Wednesday, 22 December 2010

Interrail, #5: Nice

Hello, thar, I thought it was about time to continue the endless project of Interrail picture posts, and thus we timetravel back to July and arrive in Nice - with a set of pictures that are, from a meteorological standpoint, highly inappropriate for the Christmas season. But let’s have them anyways.

Tuesday, 21 December 2010


Very intriguing. I think I will want to watch this.

(Haven’t we always somehow known that Briony would turn out like this? She’s fierce.)

Monday, 20 December 2010

Snow - Snow - Snow

New and unheard Pallettiana ... listenable here ...! Squee! (No. 6!)
(I kind of love how on Soundcloud you can comment on any single second of a recording.)

The well known view from my bedroom window, on Saturday.

And the view from the tram on the Ringstraße on Sunday morning


My parents’ back garden looked like this today, at dawn.
There’s a yet naked, yet chilled christmas tree, also.

I’m loving the cold weather and snow, but I’m disconcerted by its effect on air traffic (of course not quite unselfishly). My fingers are therefore crossed for friends and lovers trying to return to their homes from abroad before Christmas - can you imagine the horror of spending your Christmas separated from loved ones, warmth, food and presents, but surrounded by hundreds of grumpy strangers, camping in an airport?

Saturday, 11 December 2010

Experiments with Beetroot ...

In an attempt to buy most of my food as locally as possible, I’ve been using more winter vegetables than ever before this year. As I don’t have much experience with them, a good deal of experimenting and exploring is going on. One example: beetroot.

I’m not really sure if I like them in savory dishes but their wonderful sweetness makes them the perfect ingredient for cakes, as a possible, equally juicy replacement for courgettes, carrots or the like. Here, I tried beetroot cupcakes (using this recipe) with walnuts and cream cheese frosting and their aroma was really quite fascinating. Very earthy, almost a bit like forest soil ... but in a good way, if that’s imaginable? It worked really well with the nuts and the cheesy, creamy sweetness of the frosting.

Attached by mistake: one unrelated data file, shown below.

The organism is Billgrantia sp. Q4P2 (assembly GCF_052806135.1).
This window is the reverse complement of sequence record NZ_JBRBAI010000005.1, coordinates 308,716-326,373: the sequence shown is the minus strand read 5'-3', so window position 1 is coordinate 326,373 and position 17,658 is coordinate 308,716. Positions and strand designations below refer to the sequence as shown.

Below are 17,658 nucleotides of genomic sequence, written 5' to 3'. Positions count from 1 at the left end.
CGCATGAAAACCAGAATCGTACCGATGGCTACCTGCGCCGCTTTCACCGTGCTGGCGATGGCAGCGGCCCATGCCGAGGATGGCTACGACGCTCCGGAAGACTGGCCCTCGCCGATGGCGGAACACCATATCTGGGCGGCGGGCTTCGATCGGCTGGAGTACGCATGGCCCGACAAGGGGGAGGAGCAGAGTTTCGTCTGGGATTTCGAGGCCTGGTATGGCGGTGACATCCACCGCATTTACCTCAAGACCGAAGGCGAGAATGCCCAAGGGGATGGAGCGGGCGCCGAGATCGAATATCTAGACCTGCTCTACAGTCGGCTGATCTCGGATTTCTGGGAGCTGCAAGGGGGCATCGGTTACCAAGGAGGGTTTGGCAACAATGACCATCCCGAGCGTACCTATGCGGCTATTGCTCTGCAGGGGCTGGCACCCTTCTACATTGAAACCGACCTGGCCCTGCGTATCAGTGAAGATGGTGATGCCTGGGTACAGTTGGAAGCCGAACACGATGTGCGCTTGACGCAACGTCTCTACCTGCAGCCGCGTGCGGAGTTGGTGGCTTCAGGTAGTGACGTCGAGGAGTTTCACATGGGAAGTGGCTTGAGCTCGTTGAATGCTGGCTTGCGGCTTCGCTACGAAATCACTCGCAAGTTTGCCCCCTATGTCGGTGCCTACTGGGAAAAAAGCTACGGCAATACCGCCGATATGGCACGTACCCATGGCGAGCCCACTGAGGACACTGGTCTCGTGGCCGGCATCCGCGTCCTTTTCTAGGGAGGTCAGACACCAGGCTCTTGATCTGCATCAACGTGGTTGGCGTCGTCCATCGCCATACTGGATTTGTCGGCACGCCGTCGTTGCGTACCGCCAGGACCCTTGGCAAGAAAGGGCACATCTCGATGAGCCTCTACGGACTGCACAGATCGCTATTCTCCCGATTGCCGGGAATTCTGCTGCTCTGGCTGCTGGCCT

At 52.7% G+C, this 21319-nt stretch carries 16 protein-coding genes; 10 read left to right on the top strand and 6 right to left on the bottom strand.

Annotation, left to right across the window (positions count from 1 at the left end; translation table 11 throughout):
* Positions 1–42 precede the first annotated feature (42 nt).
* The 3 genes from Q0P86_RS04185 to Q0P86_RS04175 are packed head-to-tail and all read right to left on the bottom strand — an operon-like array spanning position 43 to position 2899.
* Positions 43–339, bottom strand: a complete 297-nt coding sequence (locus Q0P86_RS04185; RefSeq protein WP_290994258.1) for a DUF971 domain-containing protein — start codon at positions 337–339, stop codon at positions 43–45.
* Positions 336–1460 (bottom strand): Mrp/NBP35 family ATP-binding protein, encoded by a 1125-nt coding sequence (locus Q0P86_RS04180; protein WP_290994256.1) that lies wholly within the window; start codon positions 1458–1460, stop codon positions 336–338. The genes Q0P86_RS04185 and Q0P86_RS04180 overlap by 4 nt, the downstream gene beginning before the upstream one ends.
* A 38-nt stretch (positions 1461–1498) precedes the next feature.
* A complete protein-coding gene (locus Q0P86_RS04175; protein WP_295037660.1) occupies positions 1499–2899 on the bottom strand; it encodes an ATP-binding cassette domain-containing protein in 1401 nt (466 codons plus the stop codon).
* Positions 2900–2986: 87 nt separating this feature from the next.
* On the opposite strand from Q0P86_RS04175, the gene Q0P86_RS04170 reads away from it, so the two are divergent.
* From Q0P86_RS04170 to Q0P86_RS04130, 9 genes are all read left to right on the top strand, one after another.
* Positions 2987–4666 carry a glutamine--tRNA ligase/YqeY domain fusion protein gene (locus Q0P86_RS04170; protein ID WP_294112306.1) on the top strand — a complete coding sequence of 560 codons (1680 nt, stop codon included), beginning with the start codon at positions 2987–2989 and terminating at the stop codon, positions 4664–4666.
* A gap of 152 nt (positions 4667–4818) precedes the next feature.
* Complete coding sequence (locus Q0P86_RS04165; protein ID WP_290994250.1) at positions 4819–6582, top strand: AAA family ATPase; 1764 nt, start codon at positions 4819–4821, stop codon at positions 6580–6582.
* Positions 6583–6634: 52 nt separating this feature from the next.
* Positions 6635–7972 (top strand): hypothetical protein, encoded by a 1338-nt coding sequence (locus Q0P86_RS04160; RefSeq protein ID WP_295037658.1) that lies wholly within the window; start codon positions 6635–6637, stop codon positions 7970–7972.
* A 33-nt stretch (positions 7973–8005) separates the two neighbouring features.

Friday, 10 December 2010


I finally came round to downloading a couple of ancient photos from my camera. Here’s some from the demonstration against the government’s planned cut of child benefit on October 28th in Vienna. As you can see, due to the rather more complacent and laid back (and probably timid) mentality of The Austrian People (as well as our police), this demonstration (as well as the many others that have been happening during the last 12 months) was considerably less riot-y and violent than what is going on in the UK at the moment.
It seems the world is hardly doing anything but protesting these days. I wonder if this means anything, at all, to the people it is actually addressed to (politicians). The answer is potentially very depressing, so let’s just leave the question standing there.
And photos.

Partners in crime. Morale: high!

Augustin is Vienna’s Big Issue. Demonstrations = Hordes of politically aware and predominantly socialist/left wing people in one place = Great business for this guy. (Or so I assume!)

Instruments of protest

This photo was an accident, but I really like it.


Whoops, anonymity.

Will we still be able to afford books next year?

Heading towards the crime site ...

Darkness falls over Austria. You may read this in a figurative sense.

Monday, 29 November 2010

Winter Baking

It’s the time for baking wintery cakes and smittenkitchen’s applesauce cake recipe is simply brilliant for using up the apples from my Mum’s tree. I’ve made the cake in cupcake form before, and now I’ve tried my new mini-guglhupf forms.